Although several embodiments are specifically illustrated and described herein, it will be appreciated that modifications and variations of the present invention are covered by the above teachings and within the purview of the appended claims without departing from the spirit and intended scope of the invention.

Claims (11)

1. A head gimbal assembly, comprising:
a gimbal tongue with a leading edge to support a slider; wherein
a leading edge limiter tab extends away from a center of said leading edge of said tongue thereby providing shock resistance; and wherein
symmetrically placed angled slots extend inward from peripheral edges of said gimbal tongue, providing a stress-relief and stiffening mechanism;
a suspension body to position the gimbal tongue above a data storage medium;
a first grounding pad on a first corner of the leading edge of the gimbal tongue;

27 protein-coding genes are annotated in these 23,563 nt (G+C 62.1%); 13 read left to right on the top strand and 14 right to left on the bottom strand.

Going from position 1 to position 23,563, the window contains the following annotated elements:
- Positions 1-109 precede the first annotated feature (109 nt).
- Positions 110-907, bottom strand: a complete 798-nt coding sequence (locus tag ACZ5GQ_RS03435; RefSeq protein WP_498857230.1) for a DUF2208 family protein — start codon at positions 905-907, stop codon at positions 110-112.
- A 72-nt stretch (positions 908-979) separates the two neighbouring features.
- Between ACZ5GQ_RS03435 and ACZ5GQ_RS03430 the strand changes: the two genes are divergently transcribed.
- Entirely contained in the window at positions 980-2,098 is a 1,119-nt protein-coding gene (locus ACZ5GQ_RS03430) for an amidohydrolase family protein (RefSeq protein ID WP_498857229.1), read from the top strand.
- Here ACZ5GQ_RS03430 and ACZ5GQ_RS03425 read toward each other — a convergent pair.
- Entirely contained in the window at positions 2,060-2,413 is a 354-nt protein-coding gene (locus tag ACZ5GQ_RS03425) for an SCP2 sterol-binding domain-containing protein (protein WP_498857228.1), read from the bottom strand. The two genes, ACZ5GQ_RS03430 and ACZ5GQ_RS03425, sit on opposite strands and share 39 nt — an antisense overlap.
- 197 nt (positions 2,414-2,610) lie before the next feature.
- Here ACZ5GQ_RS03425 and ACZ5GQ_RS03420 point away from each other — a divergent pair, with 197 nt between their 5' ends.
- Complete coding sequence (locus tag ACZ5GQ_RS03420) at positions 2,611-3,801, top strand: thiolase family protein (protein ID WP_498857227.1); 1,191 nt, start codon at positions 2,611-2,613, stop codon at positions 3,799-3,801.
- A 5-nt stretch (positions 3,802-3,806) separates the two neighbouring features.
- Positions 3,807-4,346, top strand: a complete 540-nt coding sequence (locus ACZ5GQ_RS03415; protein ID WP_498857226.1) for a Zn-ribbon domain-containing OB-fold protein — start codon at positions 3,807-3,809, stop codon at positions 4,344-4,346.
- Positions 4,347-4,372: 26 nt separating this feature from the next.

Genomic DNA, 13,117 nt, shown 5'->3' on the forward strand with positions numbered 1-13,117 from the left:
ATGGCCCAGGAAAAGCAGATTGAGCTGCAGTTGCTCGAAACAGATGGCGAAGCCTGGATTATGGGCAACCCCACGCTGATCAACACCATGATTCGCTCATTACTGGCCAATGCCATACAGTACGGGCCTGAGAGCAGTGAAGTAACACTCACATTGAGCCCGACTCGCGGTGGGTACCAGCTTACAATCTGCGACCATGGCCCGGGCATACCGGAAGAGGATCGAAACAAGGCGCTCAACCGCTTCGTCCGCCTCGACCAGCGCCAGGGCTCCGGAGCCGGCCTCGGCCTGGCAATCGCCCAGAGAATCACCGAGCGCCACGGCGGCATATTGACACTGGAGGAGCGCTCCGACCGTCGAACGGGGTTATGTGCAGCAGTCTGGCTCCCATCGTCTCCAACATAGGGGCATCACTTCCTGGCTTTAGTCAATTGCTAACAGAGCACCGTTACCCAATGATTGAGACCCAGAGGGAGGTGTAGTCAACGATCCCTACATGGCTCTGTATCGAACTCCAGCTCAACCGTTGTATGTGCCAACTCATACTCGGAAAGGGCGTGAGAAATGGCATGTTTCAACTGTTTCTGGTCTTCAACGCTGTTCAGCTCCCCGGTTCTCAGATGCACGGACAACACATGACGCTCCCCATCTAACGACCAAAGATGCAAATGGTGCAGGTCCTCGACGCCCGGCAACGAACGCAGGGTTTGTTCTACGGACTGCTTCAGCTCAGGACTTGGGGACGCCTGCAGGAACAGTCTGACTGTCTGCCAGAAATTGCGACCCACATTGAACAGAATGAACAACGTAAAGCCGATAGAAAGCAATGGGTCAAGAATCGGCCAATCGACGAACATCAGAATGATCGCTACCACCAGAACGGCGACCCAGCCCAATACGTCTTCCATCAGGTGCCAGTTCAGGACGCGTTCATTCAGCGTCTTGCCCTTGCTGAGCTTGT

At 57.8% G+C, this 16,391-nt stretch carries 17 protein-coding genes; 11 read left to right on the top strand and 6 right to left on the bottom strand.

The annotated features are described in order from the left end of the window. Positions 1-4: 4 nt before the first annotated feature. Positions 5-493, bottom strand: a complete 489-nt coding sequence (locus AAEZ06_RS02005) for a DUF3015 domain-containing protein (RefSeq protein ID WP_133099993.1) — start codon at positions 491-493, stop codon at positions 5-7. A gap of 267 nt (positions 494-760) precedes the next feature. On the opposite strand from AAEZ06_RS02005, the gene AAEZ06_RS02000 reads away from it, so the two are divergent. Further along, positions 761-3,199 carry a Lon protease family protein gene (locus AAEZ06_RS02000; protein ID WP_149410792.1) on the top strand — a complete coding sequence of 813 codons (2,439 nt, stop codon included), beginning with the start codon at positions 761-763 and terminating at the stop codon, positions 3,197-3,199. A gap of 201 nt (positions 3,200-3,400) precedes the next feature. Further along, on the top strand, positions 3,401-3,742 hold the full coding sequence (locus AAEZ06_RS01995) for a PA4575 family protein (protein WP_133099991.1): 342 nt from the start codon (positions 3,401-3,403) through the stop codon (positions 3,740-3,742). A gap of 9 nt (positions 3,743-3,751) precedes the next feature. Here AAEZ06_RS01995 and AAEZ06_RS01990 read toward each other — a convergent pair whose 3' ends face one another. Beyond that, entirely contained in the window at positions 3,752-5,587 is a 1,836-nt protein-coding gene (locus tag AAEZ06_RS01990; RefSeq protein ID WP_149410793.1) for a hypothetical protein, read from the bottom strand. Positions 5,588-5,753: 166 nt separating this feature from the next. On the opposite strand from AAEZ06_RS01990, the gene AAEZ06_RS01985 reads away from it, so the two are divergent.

a second grounding pad on a second corner of the leading edge of the gimbal tongue;
a gimbal cross bar coupled to the gimbal tongue; and
a first gimbal strut extending away from said gimbal cross bar at a first corner of the suspension body in a trailing edge direction and forming a first trailing edge limiter for shock resistance and a second gimbal strut extending away from said gimbal cross bar at a second corner of the suspension body in a trailing edge direction and forming a second trailing edge limiter for shock resistance and wherein said struts form substantially perpendicular notches where they meet said gimbal cross bar, thereby strengthening said trailing edge limiters.